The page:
Australian sardines are an abundant resource, caught in seine nets that are deployed to surround sardine schools but enable the release of most other wildlife unharmed. Sardines convert tiny plankton that are at the base of the marine food chain directly into tasty, oily fish, and therefore they deliver a highly nutritious seafood option with a relatively small environmental footprint. The availability of these fast growing fish is highly connected to the strength of nutrient rich oceanic currents flowing from our southern oceans.
Sardines with Vinegar and Currant Dressing
By Dani Valent
- 6 fresh sardines
- 20 ml olive oil, plus extra for cooking
- 60 ml water
- 60 ml sherry vinegar
- 1 garlic clove, finely chopped
- 1 heaped tablespoon currants
- 2 tablespoons herbs, chopped
- 2 tablespoons walnuts
- Orange zest
- Salt and pepper, to taste
- Clean sardines by using a sharp knife to cut through the back of the neck then fold to open the cut, removing the head and pulling the guts out with it. To butterfly the sardines, cut into the belly until you can feel the spine.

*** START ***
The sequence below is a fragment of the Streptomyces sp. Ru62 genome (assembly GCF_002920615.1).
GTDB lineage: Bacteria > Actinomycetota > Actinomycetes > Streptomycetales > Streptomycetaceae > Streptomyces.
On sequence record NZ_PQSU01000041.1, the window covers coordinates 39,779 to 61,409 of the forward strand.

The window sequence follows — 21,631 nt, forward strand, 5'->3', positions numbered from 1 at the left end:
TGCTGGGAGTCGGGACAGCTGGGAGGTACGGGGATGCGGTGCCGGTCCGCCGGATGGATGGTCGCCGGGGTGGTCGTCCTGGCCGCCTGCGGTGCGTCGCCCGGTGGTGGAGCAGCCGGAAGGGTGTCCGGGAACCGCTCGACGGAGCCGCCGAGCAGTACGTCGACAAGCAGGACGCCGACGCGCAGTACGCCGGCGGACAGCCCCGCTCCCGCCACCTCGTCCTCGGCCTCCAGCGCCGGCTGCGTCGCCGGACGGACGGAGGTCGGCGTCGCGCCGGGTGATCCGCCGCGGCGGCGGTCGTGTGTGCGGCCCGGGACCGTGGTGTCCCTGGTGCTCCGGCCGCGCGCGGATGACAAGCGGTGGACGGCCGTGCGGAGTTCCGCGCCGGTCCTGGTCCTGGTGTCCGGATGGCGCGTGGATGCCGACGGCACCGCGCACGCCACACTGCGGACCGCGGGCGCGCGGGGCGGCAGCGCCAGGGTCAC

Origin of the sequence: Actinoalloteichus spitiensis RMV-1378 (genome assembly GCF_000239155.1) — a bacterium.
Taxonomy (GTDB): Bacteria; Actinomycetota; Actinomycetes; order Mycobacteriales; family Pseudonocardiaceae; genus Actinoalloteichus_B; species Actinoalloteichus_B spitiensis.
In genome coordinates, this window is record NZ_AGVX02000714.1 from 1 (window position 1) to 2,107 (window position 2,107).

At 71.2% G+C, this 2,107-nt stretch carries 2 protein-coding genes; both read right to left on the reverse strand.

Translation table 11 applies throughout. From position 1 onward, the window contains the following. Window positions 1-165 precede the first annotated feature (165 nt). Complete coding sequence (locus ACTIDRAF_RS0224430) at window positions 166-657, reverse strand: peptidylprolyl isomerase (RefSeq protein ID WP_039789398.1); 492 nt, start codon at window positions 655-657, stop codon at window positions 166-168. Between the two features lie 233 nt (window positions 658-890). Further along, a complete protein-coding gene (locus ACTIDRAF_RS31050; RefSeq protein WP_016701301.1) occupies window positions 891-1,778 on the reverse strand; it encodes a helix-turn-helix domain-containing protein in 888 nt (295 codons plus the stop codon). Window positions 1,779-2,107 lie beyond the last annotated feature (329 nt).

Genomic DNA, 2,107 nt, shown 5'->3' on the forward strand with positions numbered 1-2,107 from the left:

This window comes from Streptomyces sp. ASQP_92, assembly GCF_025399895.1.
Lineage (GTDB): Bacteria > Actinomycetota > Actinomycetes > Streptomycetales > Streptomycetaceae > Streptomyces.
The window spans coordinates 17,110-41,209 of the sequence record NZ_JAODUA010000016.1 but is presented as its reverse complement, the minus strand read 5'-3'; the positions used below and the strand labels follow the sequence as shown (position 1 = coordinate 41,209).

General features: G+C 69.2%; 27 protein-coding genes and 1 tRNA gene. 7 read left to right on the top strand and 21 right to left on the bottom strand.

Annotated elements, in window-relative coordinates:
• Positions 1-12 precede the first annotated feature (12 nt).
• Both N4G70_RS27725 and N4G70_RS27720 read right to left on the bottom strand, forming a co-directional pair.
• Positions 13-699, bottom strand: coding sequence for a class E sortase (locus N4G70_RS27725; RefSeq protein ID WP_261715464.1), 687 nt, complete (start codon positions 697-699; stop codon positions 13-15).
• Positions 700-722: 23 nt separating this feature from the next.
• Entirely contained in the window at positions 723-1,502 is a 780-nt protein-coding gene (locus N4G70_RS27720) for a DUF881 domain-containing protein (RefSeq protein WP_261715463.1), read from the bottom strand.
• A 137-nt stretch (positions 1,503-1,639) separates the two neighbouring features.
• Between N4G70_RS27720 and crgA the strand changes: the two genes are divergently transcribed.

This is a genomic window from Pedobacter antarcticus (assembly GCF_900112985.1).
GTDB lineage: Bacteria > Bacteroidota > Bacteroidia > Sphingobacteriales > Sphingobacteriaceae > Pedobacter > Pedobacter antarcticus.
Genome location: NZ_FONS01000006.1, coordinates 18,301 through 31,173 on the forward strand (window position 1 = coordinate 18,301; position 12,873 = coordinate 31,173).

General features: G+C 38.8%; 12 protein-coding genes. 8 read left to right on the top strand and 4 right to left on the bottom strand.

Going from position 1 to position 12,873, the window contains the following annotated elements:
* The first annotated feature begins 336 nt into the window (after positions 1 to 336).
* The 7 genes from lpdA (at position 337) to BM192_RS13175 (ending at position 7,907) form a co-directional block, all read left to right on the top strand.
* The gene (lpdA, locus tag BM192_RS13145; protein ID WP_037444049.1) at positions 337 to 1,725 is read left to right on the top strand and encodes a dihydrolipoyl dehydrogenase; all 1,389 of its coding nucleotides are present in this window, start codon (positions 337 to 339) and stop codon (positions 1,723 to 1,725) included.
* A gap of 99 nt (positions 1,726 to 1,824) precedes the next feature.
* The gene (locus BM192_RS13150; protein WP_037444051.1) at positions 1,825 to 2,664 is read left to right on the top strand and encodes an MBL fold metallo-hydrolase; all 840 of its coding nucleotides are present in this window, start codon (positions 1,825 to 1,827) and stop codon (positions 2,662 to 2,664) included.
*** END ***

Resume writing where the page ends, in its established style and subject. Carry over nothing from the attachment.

- Use your fingers to open the fish out and snap the spine near the tail. Slowly remove the spine, bringing all the ribs with it.
- Heat olive oil in a pan over medium-high heat and cook sardines, skin-side down until almost cooked through. Flip onto the flesh side for a few seconds to finish cooking then remove to a serving plate.
- Heat water, vinegar, garlic and currants in a small pan and let simmer for a few minutes. Remove from heat and season with salt, pepper and a little olive oil.
- Scatter herbs, crushed walnuts and zest over sardines, then drizzle with vinegar and currant dressing.
- Grate orange zest over the top. Serve warm or at room temperature.